A few days ago, I started taking cuttings from my collection of standard roses in the garden. This is something that I’ve been meaning to do for a long time but was simply too busy to get around to doing, especially in the run up to Christmas. I’ve lost count of the number of customers who have come into my plant nursery and asked to purchase roses from me. Many customers have admired our collection and asked for the same varieties we have. For a long time, I’ve been aware of the fact that it’s quite easy to propagate roses by cuttings and the strike rate is generally good. As any rose grower will know, you need to prune your roses regularly in order for them to retain their shape and re-flower. Half the work for taking cuttings is therefore already done!
I’ll elaborate on the reasons why gardeners take cuttings of plants below, but here are the main reasons in a nutshell. It’s easy, cheap and isn’t terribly time intensive. Most plants strike very easily from cuttings. Look at it this way: you don’t have much to lose if they don’t take. If they do, then you’ve generated extra plants which you can either plant in your garden, give away to other gardeners or sell for some extra money.
You may recall that I touched on propagating lavender by cutting in my growing guide for lavender which I wrote late last year. While I was working on taking cuttings of my roses, I decided that it would be a good idea to write a more general guide to propagating plants by cuttings so that other gardeners can also give it a go at home.
Reasons to propagate plants by cuttings
Here are some reasons why you may wish to propagate plants by cuttings:
o to save yourself the cost of purchasing a plant from the garden centre!
o to duplicate a nice plant you’ve seen in someone else’s garden
o to duplicate a plant that is no longer being sold or is difficult to find
o to generate extra plants for your garden so you can fill in any gaps
o to generate extra plants for hedges such as buxus and lavender, which tend to require a lot of plants and/or replacements for any plants that have failed to survive
o to create extra plants to share with other gardeners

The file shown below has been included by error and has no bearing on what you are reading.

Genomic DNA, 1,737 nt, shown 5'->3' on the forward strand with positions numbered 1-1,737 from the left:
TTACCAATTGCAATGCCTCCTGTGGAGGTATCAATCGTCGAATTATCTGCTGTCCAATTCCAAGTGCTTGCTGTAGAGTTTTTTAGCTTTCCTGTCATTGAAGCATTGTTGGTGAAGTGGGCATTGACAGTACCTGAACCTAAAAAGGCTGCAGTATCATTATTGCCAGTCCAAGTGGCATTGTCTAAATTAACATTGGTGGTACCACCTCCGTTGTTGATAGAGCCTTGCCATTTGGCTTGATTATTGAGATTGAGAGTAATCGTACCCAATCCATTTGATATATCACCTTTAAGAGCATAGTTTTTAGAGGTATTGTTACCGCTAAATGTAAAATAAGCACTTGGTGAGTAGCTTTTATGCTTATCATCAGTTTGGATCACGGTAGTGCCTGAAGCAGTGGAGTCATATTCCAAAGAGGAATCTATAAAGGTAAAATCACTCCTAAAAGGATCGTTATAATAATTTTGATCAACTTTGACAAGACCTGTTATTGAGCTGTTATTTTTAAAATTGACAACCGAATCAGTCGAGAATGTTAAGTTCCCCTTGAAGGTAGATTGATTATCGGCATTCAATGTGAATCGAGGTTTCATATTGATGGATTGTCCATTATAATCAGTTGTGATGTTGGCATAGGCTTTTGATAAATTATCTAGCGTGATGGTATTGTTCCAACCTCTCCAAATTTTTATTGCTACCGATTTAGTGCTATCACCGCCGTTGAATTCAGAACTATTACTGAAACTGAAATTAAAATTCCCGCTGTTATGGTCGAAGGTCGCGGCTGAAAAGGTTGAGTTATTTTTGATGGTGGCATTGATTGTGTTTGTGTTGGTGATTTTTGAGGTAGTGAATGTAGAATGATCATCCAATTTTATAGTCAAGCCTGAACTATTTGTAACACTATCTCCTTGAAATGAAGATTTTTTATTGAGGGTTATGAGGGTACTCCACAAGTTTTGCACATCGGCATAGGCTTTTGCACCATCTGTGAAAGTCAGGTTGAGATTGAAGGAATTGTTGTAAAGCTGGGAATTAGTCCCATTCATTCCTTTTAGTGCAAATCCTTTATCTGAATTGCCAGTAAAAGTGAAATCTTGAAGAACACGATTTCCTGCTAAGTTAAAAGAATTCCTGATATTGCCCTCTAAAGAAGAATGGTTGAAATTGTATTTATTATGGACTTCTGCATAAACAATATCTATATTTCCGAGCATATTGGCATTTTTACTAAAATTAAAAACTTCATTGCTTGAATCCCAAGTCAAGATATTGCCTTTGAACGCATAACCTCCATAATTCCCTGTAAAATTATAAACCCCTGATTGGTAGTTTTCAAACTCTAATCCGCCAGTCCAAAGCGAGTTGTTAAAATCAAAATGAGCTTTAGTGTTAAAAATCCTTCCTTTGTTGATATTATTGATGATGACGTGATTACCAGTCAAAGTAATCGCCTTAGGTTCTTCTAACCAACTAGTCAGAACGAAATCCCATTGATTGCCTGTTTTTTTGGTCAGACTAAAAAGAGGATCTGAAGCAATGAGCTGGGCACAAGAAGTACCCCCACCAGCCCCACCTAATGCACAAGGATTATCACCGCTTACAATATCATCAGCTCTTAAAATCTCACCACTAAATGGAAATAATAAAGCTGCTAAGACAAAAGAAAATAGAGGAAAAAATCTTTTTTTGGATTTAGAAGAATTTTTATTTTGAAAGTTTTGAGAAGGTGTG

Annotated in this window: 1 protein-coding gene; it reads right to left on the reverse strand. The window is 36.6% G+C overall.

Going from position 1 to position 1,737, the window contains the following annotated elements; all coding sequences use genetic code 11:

o to create more plants to sell for some extra cash
o to have a back up for when the mother plant dies or in the case of lavender, becomes very woody after five or so years and the parent plant needs to be replaced
Plants which are easy to propagate by cuttings
If you don’t have any experience in propagating plants by cutting, it might be a good idea to start with some of these first in order to build your confidence. You’ll feel a real sense of accomplishment when some of your plants take successfully and you’ll then be able to move onto plants that are more difficult to propagate by cutting.
Here is a list of plants that strike easily from cuttings.
o buxus (box hedge)
For more advanced gardeners:
When to take cuttings
Cuttings are probably best taken between spring and autumn when the weather is warmer, although in theory you can propagate plants by cutting at any time of the year. Just be prepared to be patient, as it can take a while for cuttings to “take”.
Plant variety rights
Don’t get in trouble with the law! Before you start taking cuttings from your plants (or those in another garden), it’s a good idea to check if the plant has registered Plant Variety Rights (PVR). Some plant breeds register the exclusive right to the propagation of certain varieties, meaning that it’s illegal to propagate further plants by cuttings. You can conduct a search for whether PVR have been registered in respect of a particular plant on the New Zealand Intellectual Property Office’s website: https://www.iponz.govt.nz/about-ip/pvr/search/
What you will need
I like to use long plastic troughs filled with potting mix for taking cuttings. I don’t take cuttings very often, so these containers give me quite a bit of space to insert cuttings. If some don’t take, it doesn’t matter. However, you can take cuttings in any number and use any plastic pot or container for the purpose. It pays to use fresh potting mixture to provide fresh nutrients to the plants for the first few months of their life and during the critical stage of when they are developing their own roots.
Method for taking cuttings
Cut off pieces from the plant with sharp secateurs and try to take the cuttings on an angle. You can dip cuttings in some rooting gel to improve the strike rate if you wish, but you don’t have to do this in order for cuttings to take successfully. With your finger, make a hole in the potting mix in the trough or container you are using to place your cuttings in. Bury the stem of the cutting with the potting mixture and water well.
You can also make your own rooting gel with willow water, if you want to use something to aid the root development process but don’t want to use a commercial rooting gel. Willow water is made from young green or yellow twigs and stems soaked in either boiling water overnight or cold water for a few days. It can also be used to water your cuttings once potted up. Manukau honey is also another good DIY option, especially for difficult cuttings.
Check cuttings after a few months to see which ones take and developed roots. As noted above, be patient as this can take several months. As the plants which have developed roots get bigger, you may wish to repot them into separate containers or plant them directly into the garden.